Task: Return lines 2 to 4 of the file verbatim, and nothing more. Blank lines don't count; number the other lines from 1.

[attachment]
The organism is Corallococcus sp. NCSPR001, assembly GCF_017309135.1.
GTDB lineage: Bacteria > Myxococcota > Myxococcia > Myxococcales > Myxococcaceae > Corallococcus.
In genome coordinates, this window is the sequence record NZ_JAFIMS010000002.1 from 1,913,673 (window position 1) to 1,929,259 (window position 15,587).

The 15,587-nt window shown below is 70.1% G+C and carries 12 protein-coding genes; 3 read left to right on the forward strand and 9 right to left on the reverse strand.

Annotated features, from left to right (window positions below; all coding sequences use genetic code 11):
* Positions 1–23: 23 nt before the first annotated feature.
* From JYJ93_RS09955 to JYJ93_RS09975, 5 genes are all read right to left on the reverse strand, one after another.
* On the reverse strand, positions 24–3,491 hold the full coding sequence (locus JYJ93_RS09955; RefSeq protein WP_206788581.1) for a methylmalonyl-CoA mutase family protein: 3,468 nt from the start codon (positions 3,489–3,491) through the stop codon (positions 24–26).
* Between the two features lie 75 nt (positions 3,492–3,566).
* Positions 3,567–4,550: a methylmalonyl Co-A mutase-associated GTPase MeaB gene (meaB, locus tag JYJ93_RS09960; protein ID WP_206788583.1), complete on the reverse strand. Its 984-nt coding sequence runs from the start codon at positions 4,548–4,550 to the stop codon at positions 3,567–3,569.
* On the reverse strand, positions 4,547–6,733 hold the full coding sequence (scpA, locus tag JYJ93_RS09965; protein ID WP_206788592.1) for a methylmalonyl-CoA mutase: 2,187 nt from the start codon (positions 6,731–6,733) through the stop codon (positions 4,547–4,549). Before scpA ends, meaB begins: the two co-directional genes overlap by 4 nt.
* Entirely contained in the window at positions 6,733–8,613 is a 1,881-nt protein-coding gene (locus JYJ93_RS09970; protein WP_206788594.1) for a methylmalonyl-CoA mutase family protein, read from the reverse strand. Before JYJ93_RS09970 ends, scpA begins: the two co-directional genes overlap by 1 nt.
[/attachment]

GTDB lineage: Bacteria > Myxococcota > Myxococcia > Myxococcales > Myxococcaceae > Corallococcus.
In genome coordinates, this window is the sequence record NZ_JAFIMS010000002.1 from 1,913,673 (window position 1) to 1,929,259 (window position 15,587).

The 15,587-nt window shown below is 70.1% G+C and carries 12 protein-coding genes; 3 read left to right on the forward strand and 9 right to left on the reverse strand.